WordPress Content Management: Learn how to optimize website content for search engines and site visitors
SEO is an acronym for Search Engine Optimization, where one optimizes their website to make it not only search engine friendly but, first and foremost, visitor friendly. When learning SEO, it’s much easier to understand if you know how search engines work.
In very basic terms, there are two main components to the search engines, the crawler and the algorithm. The crawler, which is also referred to as a spider, or a robot, or simply just a bot, is what goes out on the web and fetches the info. The algorithm is basically the ranking formula that each search engine uses to determine the relevancy of any page that the spider finds.
Basically, what happens is that the crawler follows links, gathers info, and adds that info into their database, or in other words, they find pages, read what’s on them, and index that info into their database.
If you simply remember that they find, read, and index, you’ll get the idea of things.
The Internet is mostly a word-based medium. Since artist websites consist mostly of images, it is important to become skilled at making search engine friendly images. This is easily accomplished by learning to use Alt & Title attributes. With SEO for artists, you are also going to learn about keywords, meta descriptions and hyperlinks. And finally, how to make use of the SEO plugins All in One SEO and WordPress SEO.
#1: SEO Friendly Images
Have you ever browsed through Google Images and found images titled as “img_8474”? We all have; we’re going to make sure that they are not yours. Your images should also have your name and the name of the artwork in the title of the jpg. Like so: ©your-name-art-name.jpg
Traffic to your site can grow substantially with search engine indexing of your images. The first thing you need to know is that a search engine robot can not see that your image is a landscape, or oil on canvas, you have to tell it with words.
In WordPress, each image you upload to the Media Library provides you with the ability to define ALT and TITLE attributes. This provides search engines with text they can read, find and index your images. I’m sure a definition of each will help you understand the purpose of each.
ALT text attributes: The alternative text (ALT) attribute provides a text-only description of an image. This is an example of what the robot sees instead of your image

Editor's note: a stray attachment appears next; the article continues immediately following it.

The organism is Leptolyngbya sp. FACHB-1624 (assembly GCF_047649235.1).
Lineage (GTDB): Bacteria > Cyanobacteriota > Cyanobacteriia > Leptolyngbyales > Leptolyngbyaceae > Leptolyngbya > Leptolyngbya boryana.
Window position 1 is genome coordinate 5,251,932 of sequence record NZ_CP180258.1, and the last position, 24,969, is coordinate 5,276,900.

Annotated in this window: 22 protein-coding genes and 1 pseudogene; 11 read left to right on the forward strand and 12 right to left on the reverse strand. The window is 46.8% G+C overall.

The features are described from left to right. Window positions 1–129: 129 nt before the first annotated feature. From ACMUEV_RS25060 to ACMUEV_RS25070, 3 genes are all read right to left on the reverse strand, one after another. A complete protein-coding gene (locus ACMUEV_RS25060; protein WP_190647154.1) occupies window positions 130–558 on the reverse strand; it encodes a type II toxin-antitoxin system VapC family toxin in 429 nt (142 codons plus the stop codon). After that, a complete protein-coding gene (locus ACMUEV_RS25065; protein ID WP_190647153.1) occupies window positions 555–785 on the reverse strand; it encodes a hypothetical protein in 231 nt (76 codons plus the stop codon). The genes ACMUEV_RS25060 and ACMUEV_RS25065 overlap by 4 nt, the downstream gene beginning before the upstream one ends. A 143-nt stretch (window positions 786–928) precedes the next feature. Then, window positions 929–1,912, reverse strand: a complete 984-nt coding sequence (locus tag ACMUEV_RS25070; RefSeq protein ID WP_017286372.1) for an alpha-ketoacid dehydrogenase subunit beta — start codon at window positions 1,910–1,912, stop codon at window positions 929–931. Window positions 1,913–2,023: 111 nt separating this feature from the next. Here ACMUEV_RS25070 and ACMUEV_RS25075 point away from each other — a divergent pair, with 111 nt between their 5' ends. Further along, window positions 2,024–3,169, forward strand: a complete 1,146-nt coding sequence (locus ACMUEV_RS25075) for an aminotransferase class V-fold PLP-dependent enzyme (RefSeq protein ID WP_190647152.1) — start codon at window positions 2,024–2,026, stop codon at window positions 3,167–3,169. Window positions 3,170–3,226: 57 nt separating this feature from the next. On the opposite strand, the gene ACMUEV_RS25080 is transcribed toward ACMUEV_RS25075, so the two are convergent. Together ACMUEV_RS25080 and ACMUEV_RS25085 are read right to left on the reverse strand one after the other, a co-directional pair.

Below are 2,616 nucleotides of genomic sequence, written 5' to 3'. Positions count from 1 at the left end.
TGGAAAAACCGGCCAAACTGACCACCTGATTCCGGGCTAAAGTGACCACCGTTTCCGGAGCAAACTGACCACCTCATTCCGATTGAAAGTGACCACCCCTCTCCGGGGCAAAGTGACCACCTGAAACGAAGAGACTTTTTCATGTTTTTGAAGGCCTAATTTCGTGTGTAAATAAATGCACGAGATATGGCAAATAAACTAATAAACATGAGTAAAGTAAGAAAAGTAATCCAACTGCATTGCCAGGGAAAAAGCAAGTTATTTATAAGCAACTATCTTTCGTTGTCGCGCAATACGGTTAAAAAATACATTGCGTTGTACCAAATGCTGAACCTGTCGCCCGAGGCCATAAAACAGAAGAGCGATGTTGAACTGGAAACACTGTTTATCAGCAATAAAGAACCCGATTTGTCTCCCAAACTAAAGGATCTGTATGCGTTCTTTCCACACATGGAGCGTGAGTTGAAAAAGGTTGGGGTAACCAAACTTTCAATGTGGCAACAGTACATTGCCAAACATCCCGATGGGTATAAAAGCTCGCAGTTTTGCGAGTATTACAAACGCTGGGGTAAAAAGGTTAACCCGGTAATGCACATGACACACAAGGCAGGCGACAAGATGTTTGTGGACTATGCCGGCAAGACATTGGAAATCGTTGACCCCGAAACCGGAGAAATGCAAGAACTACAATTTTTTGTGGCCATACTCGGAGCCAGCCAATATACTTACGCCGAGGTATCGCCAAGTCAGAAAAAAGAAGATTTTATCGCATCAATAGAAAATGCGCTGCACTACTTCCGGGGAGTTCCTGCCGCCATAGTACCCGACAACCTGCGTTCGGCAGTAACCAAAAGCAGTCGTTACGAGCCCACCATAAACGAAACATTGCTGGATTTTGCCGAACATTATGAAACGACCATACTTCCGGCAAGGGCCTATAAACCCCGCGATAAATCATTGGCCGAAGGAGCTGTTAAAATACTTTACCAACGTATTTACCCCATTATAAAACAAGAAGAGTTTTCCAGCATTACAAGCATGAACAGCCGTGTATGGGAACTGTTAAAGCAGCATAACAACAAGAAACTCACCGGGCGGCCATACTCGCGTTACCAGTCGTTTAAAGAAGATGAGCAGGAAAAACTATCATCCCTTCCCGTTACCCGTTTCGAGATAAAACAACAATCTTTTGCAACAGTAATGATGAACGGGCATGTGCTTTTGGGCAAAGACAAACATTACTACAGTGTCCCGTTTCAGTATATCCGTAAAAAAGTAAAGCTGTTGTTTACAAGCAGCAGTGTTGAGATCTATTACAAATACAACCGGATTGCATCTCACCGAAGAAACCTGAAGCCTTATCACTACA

< img src=”coffee.gif” alt=”Coffee Cup” / >. Adding the alt text “Coffee Cup” tells the search engines to index this image with other pictures of coffee, or cups, or coffee cups.
TITLE text attributes: The title attribute specifies extra information about an element.
The information is most often shown as a tooltip text when the mouse moves over the element.
I searched my images for use in the examples below using the search terms “Kim Bruce Fine Art” and “Encaustic Abstract Landscape” respectively.
In the first example Google indexed my image using the Alternative text that I provided. This image was originally inserted into a blog post using Upload Media in the post editor. Note the Alternate Text that I entered on the right and where Google used it on the left.
The next image below is from a NextGen Tag Gallery. I tagged the image for use in the blog post Encaustic Abstract Landscape. Google used the SEO page title to index this image. Also note that the jpeg has my name attached as well as the name of the piece.
When you search either “Kim Bruce Fine Art” or “encaustic abstract landscape” the other images in the tag gallery will also show up. This is because I tagged the blog post with “encaustic landscape”.
The biggest thing that I see on artist sites is a home page that only has an image, slide show or gallery in the content area and no text at all. This is why adding the ALT and TITLE attributes are so important. But it should also be pointed out that if you wrote a sentence or two, these words would go along way to helping people find you through keyword searches and is important for your meta description. Not to mention the value added for your site visitors. Ask yourself; does your content inform, presell, sell, educate, entertain, etc
Watermark your images
With the advent of the image based sharing site Pinterest it is now more important than ever to have properly titled images. But if you are compelled to add an extra line of credit on your images use a visible watermark.